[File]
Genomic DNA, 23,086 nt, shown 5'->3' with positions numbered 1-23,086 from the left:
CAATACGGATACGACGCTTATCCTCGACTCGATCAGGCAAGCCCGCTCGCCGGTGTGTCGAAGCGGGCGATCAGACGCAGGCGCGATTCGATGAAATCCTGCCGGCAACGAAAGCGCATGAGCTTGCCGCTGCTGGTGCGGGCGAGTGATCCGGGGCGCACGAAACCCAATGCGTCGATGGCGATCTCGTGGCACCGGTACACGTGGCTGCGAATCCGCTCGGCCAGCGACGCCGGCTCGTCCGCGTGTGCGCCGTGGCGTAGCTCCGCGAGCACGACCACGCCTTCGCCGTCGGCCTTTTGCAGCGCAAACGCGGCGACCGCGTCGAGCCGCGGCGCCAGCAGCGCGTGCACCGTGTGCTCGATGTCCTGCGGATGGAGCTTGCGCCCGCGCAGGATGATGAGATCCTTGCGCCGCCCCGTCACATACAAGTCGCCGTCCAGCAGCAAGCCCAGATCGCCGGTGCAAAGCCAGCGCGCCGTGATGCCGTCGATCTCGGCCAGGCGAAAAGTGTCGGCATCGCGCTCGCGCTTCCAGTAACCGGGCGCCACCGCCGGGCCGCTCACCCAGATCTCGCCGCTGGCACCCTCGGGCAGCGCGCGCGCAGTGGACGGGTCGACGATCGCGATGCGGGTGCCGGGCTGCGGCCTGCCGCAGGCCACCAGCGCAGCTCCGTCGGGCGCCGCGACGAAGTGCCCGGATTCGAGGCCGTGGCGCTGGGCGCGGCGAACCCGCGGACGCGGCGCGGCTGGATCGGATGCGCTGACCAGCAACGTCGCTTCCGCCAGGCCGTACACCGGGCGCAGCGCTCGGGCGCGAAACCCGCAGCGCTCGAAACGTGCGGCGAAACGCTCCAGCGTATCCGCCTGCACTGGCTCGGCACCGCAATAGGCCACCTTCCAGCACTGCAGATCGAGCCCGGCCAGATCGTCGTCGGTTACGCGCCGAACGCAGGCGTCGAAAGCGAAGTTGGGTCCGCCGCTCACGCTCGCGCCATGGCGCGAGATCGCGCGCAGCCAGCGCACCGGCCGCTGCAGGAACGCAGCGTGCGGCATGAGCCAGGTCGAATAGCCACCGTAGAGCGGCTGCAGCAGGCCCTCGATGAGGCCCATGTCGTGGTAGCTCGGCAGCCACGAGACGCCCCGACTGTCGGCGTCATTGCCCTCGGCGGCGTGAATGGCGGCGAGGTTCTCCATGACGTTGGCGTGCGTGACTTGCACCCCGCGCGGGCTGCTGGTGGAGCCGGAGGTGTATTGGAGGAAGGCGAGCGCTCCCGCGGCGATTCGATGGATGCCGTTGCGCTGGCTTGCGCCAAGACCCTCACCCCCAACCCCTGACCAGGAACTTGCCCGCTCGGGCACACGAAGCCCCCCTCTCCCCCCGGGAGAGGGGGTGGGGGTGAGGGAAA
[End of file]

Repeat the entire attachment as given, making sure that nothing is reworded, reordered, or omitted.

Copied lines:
Genomic DNA, 23,086 nt, shown 5'->3' with positions numbered 1-23,086 from the left:
CAATACGGATACGACGCTTATCCTCGACTCGATCAGGCAAGCCCGCTCGCCGGTGTGTCGAAGCGGGCGATCAGACGCAGGCGCGATTCGATGAAATCCTGCCGGCAACGAAAGCGCATGAGCTTGCCGCTGCTGGTGCGGGCGAGTGATCCGGGGCGCACGAAACCCAATGCGTCGATGGCGATCTCGTGGCACCGGTACACGTGGCTGCGAATCCGCTCGGCCAGCGACGCCGGCTCGTCCGCGTGTGCGCCGTGGCGTAGCTCCGCGAGCACGACCACGCCTTCGCCGTCGGCCTTTTGCAGCGCAAACGCGGCGACCGCGTCGAGCCGCGGCGCCAGCAGCGCGTGCACCGTGTGCTCGATGTCCTGCGGATGGAGCTTGCGCCCGCGCAGGATGATGAGATCCTTGCGCCGCCCCGTCACATACAAGTCGCCGTCCAGCAGCAAGCCCAGATCGCCGGTGCAAAGCCAGCGCGCCGTGATGCCGTCGATCTCGGCCAGGCGAAAAGTGTCGGCATCGCGCTCGCGCTTCCAGTAACCGGGCGCCACCGCCGGGCCGCTCACCCAGATCTCGCCGCTGGCACCCTCGGGCAGCGCGCGCGCAGTGGACGGGTCGACGATCGCGATGCGGGTGCCGGGCTGCGGCCTGCCGCAGGCCACCAGCGCAGCTCCGTCGGGCGCCGCGACGAAGTGCCCGGATTCGAGGCCGTGGCGCTGGGCGCGGCGAACCCGCGGACGCGGCGCGGCTGGATCGGATGCGCTGACCAGCAACGTCGCTTCCGCCAGGCCGTACACCGGGCGCAGCGCTCGGGCGCGAAACCCGCAGCGCTCGAAACGTGCGGCGAAACGCTCCAGCGTATCCGCCTGCACTGGCTCGGCACCGCAATAGGCCACCTTCCAGCACTGCAGATCGAGCCCGGCCAGATCGTCGTCGGTTACGCGCCGAACGCAGGCGTCGAAAGCGAAGTTGGGTCCGCCGCTCACGCTCGCGCCATGGCGCGAGATCGCGCGCAGCCAGCGCACCGGCCGCTGCAGGAACGCAGCGTGCGGCATGAGCCAGGTCGAATAGCCACCGTAGAGCGGCTGCAGCAGGCCCTCGATGAGGCCCATGTCGTGGTAGCTCGGCAGCCACGAGACGCCCCGACTGTCGGCGTCATTGCCCTCGGCGGCGTGAATGGCGGCGAGGTTCTCCATGACGTTGGCGTGCGTGACTTGCACCCCGCGCGGGCTGCTGGTGGAGCCGGAGGTGTATTGGAGGAAGGCGAGCGCTCCCGCGGCGATTCGATGGATGCCGTTGCGCTGGCTTGCGCCAAGACCCTCACCCCCAACCCCTGACCAGGAACTTGCCCGCTCGGGCACACGAAGCCCCCCTCTCCCCCCGGGAGAGGGGGTGGGGGTGAGGGAAA